The Serbian Financial Collateral Act: Love At Second Sight? – Finance and Banking

Marion Steward


Serbia:

The Serbian Financial Collateral Act: Love At Second Sight?


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February 2022  – The adoption of
the Financial Collateral Act (FCA) in 2018 was widely regarded as a
great addition to Serbia’s financial law infrastructure.
Nevertheless, more than three years later, the FCA’s full
potential has largely remained untapped. The key reason lies in its
narrow scope in terms of covered counterparties and eligible
transactions. Although the FCA delivered adequate protections for
close-out netting in financial transactions among eligible
counterparties (i.e., mostly sovereign and financial sector
entities), it still does not protect close-out netting in
transactions that involve corporate counterparties. Perhaps the
time has come for the Serbian legislature to consider suggested
updates to the FCA so that market participants may give it another
chance.

Netting in Serbia: Status Quo

From 1 January 2019, netting provisions were removed from the
Insolvency Act (Zakon o stecaju) and replaced by the new
netting rules of the Financial Collateral Act (Zakon o
finansijskom obezbedenju
)
(“FCA“).

The FCA and the Decision on Financial Derivatives (Odluka o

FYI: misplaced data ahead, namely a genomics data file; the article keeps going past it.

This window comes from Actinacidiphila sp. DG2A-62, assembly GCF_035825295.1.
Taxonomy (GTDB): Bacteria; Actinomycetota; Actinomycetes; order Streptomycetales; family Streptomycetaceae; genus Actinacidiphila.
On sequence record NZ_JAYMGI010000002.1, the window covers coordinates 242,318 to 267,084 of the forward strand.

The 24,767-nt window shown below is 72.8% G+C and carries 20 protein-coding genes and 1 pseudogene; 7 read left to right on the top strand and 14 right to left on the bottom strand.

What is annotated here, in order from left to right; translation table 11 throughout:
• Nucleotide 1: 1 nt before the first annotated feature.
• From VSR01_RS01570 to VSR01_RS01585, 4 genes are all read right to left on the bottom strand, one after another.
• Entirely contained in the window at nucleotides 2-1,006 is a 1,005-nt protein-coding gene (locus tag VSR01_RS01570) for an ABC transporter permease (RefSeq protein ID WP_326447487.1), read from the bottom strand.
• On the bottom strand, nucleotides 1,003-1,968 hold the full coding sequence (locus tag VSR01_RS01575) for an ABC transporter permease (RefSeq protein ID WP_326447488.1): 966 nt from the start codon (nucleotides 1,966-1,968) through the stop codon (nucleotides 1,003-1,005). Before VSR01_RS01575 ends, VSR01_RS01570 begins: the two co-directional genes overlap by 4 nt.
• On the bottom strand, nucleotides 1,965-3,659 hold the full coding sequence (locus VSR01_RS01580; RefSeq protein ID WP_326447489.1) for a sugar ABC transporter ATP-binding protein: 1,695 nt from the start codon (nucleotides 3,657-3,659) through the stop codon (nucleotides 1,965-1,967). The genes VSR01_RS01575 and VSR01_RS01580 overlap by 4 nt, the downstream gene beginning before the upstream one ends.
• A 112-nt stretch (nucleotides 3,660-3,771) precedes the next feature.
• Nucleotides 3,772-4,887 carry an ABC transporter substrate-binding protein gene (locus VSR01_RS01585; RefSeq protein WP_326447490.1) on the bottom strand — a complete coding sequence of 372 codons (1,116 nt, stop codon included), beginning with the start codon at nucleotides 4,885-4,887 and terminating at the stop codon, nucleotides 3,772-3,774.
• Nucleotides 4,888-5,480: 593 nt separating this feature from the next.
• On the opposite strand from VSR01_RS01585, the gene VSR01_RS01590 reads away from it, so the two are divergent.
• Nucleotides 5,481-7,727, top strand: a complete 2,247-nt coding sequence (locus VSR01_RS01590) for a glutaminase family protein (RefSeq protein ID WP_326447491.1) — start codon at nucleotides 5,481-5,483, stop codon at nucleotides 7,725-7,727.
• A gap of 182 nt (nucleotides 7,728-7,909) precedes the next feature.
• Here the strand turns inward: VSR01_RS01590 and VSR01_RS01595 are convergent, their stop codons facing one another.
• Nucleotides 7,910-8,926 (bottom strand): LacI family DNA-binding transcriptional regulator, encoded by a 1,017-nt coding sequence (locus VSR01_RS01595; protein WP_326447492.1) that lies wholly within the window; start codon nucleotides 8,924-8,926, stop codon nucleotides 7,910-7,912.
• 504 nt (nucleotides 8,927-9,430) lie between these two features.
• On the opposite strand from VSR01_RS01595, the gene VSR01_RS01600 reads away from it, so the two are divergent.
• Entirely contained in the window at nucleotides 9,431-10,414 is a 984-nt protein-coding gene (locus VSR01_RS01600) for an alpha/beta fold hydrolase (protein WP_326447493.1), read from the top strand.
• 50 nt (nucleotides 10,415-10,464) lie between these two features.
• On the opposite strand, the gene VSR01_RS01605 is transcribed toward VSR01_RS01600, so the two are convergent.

obavljanju poslova s finansijskim derivatima
)
(“Derivatives Decision“) issued by the
National Bank of Serbia (“NBS“) both
recognise termination and close-out netting provisions in financial
transactions (“Transactions“) with
eligible Serbian counterparties. The mutual liabilities and
receivables of the parties may be netted in the event of contract
termination as a consequence of agreed events of default and
termination events, in accordance with the standardised master
agreement on financial derivatives customary in business practice
and/or in the manner customary in business practice.

Although the FCA and the Derivatives Decision facilitated
greater legal certainty for close-out netting in Transactions
between eligible counterparties, the FCA as the primary source of
netting legislation in Serbia, does not recognise close-out netting
in Transactions that involve a regular corporate entity, and this
can constrain the ability of corporate counterparties to hedge
interest, currency, FX and other risks. The close-out netting in
such cases is left to the general contract and insolvency rules and
is potentially exposed to the discretion of an insolvency
administrator.

The FCA establishes that close-out netting is recognised and
protected only in Transactions with certain eligible Serbian
counterparties listed in Article 4 of the FCA: the Republic of
Serbia (sovereign counterparty); the National Bank of Serbia (NBS);
banks, broker-dealers, investment funds, insurance firms and other
domestic financial sector entities; the European Union; European
Union Member States; the European Central Bank; the International
Monetary Fund; and other financial institutions.

Upon the opening of insolvency proceedings against a Serbian
corporate counterparty not designated as an eligible entity under
the FCA, the provisions of the ISDA Master Agreement permitting the
non-defaulting party to terminate all Transactions due to such an
insolvency event may be hindered by the insolvency
administrator’s cherry-picking rights. The insolvency
administrator has the right to reject all Transactions onerous to
the insolvent party, while forcing the other party to perform all
Transactions of benefit to the insolvent party, in accordance with
the powers vested in insolvency administrators under the Insolvency